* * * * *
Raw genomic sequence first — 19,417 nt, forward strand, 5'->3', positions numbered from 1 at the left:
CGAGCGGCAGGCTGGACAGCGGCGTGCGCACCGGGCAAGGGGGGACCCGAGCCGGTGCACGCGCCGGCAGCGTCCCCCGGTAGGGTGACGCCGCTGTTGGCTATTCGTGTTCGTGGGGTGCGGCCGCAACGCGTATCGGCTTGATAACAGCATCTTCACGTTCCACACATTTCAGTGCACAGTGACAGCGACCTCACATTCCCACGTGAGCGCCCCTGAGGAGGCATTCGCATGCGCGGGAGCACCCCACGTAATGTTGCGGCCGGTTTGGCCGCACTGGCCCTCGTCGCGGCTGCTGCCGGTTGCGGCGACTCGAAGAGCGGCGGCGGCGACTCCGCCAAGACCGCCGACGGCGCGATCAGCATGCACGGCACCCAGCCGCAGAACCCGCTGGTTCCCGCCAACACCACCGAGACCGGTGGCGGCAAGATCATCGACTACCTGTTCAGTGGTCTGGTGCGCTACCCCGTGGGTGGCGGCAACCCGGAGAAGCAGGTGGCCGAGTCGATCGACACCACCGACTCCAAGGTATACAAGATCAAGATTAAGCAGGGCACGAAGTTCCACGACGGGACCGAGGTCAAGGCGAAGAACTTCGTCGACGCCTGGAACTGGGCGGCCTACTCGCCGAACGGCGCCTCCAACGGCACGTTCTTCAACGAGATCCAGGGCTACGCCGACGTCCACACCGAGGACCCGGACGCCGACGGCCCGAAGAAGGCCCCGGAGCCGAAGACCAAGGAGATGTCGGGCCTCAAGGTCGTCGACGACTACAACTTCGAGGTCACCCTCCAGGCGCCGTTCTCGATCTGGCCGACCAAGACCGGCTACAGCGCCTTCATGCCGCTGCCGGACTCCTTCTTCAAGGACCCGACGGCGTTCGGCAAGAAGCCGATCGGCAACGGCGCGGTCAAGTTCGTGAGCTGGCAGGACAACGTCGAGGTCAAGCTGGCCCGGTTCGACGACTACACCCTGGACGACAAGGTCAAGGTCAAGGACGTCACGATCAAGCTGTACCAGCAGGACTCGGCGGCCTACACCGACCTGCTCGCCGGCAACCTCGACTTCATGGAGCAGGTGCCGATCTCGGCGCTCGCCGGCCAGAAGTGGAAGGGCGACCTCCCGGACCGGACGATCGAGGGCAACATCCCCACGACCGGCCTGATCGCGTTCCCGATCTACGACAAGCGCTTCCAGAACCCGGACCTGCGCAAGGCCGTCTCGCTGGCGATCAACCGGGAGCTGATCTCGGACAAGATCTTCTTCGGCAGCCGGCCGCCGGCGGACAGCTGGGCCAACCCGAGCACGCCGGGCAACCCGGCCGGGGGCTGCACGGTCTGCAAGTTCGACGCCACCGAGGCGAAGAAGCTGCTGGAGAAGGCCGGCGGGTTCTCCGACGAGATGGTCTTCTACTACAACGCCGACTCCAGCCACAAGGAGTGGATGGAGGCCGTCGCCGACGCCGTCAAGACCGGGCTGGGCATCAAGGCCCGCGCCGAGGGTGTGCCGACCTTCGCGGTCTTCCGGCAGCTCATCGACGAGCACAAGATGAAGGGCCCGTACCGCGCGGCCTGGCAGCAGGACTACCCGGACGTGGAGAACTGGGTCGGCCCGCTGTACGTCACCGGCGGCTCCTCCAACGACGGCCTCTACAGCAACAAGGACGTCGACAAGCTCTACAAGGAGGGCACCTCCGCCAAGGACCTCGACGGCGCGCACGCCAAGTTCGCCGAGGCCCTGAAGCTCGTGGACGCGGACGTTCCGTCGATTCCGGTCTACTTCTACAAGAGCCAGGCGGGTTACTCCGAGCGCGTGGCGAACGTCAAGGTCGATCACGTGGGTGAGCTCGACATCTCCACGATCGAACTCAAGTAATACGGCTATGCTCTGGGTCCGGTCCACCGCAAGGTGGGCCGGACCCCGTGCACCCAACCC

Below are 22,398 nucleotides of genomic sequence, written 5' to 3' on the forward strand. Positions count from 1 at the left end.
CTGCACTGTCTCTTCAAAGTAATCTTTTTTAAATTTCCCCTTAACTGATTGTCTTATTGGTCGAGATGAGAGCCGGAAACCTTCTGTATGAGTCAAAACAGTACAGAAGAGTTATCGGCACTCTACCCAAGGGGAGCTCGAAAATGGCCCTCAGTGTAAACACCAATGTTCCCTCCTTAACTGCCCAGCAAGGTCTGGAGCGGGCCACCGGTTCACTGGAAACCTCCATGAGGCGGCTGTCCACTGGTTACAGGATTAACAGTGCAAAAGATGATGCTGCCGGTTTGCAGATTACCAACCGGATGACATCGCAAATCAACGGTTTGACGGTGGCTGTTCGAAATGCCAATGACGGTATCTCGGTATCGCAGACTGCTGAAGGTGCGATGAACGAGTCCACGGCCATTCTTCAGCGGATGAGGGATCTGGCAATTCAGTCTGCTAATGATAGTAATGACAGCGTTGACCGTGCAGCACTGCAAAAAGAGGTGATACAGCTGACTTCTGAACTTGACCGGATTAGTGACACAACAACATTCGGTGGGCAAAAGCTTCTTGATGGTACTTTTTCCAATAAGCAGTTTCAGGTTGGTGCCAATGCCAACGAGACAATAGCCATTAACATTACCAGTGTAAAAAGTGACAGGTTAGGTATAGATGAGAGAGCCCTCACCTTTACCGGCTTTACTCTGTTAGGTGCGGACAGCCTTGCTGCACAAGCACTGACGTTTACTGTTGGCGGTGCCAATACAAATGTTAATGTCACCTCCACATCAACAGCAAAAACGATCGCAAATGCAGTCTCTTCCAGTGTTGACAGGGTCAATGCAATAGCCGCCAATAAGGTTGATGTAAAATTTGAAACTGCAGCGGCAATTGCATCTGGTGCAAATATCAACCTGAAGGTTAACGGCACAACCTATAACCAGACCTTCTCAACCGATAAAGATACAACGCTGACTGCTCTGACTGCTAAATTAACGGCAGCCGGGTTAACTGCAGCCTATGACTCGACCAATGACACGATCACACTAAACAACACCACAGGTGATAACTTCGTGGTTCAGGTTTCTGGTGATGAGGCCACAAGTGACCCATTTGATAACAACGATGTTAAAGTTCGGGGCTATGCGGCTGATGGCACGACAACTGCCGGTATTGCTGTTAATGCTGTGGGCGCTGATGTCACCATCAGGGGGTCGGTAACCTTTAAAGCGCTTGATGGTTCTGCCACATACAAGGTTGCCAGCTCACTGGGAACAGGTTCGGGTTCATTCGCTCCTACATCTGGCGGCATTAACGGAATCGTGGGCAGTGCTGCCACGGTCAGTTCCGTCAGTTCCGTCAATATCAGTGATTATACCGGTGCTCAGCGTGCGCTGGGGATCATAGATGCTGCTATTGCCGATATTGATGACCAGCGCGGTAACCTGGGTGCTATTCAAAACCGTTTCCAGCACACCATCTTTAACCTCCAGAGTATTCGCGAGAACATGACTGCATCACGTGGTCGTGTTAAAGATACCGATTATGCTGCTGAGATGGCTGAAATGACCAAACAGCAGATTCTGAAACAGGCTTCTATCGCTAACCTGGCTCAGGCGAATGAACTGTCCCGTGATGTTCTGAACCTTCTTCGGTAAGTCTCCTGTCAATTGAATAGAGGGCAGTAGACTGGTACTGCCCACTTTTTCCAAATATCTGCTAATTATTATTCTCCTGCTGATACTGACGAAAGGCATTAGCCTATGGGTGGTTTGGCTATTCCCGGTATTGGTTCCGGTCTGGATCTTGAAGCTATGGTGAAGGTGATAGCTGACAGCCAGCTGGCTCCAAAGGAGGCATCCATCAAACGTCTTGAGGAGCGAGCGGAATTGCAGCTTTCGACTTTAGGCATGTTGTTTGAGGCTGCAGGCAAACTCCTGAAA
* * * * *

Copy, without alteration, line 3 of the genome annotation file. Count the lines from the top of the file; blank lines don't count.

Below are 22,398 nucleotides of genomic sequence, written 5' to 3' on the forward strand. Positions count from 1 at the left end.